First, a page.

USA – FDA sheds light on conducting human radiolabeled mass balance studies

The US Food and Drug Administration (FDA) has issued draft guidance outlining the clinical pharmacology considerations for human radiolabeled mass balance studies for investigational drugs, including when to conduct the study, the study design, and what elements to include in the study report.

The draft guidance, issued on 5 May, does not cover animal mass balance studies, safety testing of drug metabolites or recommendations for selecting the radioactive dose. (RELATED: CDER unveils 30 planned guidance documents in 2022 agenda, Regulatory Focus 07 February 2022)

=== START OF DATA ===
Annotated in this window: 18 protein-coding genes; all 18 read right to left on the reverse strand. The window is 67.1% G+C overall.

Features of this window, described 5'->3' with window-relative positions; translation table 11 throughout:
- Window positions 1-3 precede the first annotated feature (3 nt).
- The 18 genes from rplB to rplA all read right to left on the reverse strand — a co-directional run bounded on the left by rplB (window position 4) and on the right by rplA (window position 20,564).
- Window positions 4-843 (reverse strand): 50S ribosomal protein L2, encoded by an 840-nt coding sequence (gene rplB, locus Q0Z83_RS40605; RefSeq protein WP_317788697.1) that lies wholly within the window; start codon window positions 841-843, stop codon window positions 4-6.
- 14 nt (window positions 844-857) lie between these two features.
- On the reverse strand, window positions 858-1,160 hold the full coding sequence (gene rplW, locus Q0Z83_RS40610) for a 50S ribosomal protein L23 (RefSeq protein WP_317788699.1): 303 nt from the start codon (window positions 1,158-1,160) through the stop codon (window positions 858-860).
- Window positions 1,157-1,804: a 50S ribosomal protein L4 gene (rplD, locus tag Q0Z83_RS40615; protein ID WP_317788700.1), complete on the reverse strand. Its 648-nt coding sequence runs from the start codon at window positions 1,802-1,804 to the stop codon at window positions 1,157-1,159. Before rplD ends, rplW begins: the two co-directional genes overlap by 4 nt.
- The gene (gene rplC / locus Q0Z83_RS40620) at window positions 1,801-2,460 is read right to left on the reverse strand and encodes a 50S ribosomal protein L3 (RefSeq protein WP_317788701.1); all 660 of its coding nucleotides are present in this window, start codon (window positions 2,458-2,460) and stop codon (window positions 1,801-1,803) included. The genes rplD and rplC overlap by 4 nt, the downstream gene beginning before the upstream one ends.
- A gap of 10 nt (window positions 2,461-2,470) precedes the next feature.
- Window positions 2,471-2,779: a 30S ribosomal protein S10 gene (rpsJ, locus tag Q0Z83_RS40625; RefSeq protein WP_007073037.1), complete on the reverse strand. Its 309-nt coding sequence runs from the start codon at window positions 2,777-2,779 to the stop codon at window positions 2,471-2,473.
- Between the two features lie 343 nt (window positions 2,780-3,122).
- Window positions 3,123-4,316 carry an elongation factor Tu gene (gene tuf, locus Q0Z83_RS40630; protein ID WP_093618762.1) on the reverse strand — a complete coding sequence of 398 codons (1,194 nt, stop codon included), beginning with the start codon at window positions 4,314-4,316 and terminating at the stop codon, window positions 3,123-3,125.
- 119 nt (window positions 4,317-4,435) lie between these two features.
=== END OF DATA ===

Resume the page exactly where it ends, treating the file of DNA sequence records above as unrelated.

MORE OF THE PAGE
FDA said mass balance studies are generally needed for all new molecular entities but if a study is not conducted, the sponsor should provide the agency with an “adequate justification.” The agency noted that a mass balance study might not be recommended in cases in which mass balance study results can obtained from the literature for existing product labeling. Additionally, some drugs, such as monoclonal antibodies, have known metabolism and elimination pathways. Mass balance studies also may not be needed for drugs where 90% or more of the dose is received in the urine as the unchanged parent drug with minimum metabolism or for drugs with no or negligible systemic exposures…